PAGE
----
England has the highest mortality rate for hip fracture out of 11 OECD countries, according to new international study.

High mortality among hip fracture patients is occurring despite England performing well on other care quality measures such as over 82% of hip fracture patients in England receiving hip surgery within 48 hours of admission, second only to 85% of patients in Sweden. 

Yet, one year after their initial admission, 31% of English patients had died, compared with only 25% of Swedish patients and less than a quarter of patients in in Canada (23%), Australia (22%) and France (20%). 

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The International Collaborative on Costs, Outcomes and Needs in Care (ICCONIC) study, led by researchers at Harvard University and London School of Economics and co-funded by the Commonwealth Fund and the Health Foundation, used electronic medical records to compare the cost and quality of care between health care systems in 11 OECD countries, including the NHS in England. 

Looking at pre-pandemic data from 2014/15 to 2017/18, it focused on two groups of high-need older patients that represent priority areas for the NHS and other health systems. These were those hospitalised with a hip fracture and those hospitalised with heart failure who also have diabetes. 

Hip fracture patients spend too much time in hospital

Another key area where England stands out from other countries included in the analysis is the length of time that hip fracture patients spend in hospital. Patients in England spent an average of 21.7 days in hospital after their surgery – the highest of all 11 countries evaluated.  

The study suggests there is a significant opportunity to achieve higher quality care for patients, in part by learning from how other health systems deliver care and the investment it takes to do so. 

The findings add weight to national audits that have identified several areas for improvement in the care of hip fracture patients. More generally, the study provides further evidence that, while the NHS remains a relatively low-cost health care system that performs well in some areas, mortality rates for some patients are higher than in comparable countries – including in key areas such as cancer and cardiovascular disease.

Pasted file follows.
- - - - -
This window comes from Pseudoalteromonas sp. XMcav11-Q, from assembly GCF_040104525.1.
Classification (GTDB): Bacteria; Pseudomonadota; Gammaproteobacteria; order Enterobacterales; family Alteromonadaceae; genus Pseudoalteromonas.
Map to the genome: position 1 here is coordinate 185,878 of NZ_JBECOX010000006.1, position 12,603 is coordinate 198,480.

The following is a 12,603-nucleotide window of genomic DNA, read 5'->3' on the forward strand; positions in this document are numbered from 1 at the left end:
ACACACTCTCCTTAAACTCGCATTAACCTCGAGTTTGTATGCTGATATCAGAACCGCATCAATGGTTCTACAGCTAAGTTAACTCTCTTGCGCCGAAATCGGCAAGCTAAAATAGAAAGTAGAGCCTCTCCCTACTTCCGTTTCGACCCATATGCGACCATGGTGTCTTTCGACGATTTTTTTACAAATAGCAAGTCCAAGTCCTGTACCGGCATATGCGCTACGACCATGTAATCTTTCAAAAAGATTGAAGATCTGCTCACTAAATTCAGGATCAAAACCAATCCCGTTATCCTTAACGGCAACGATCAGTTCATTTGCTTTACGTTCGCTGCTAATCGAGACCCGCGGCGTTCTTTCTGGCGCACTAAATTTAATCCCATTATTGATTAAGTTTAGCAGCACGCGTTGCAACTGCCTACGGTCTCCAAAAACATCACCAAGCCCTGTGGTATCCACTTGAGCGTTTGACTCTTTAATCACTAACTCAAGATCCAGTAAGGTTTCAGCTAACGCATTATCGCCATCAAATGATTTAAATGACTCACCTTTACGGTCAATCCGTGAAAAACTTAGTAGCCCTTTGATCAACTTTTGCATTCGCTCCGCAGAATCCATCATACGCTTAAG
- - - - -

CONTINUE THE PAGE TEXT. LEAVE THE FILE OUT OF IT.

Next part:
The Health Foundation says that the results ultimately highlight major gaps in the available data in England and the need for investment to better understand what is happening to patient care across acute hospitals, rehabilitation services, support in the community and social care. 

It added that hospital is not the best place for a frail older patient to stay following surgery as it is not conducive to rehabilitation. By investing in post-hospital care, there may be scope to reduce the length of hospital stays for hip fracture patients and free up additional capacity to deal with the backlog of care. 

Dr Jennifer Dixon, Chief Executive of the Health Foundation, said:  "The findings of the ICCONIC study warrant urgent further investigation, particularly the finding of higher mortality among patients with hip fracture in the year after their admission for emergency treatment.  

"The study also highlights the lack of high-quality data that is available across the wider system of health and care which limits our understanding of what is happening on the ground, and the ability of clinical teams and NHS policymakers to act to improve care. However, there is now a clear opportunity with the introduction of new integrated care systems to make a step change in terms of linking up patient data and using the insights generated by this to reduce delays in discharge and improve quality of care and patient experience."

For more news and articles on hip fracture go to our musculoskeletal section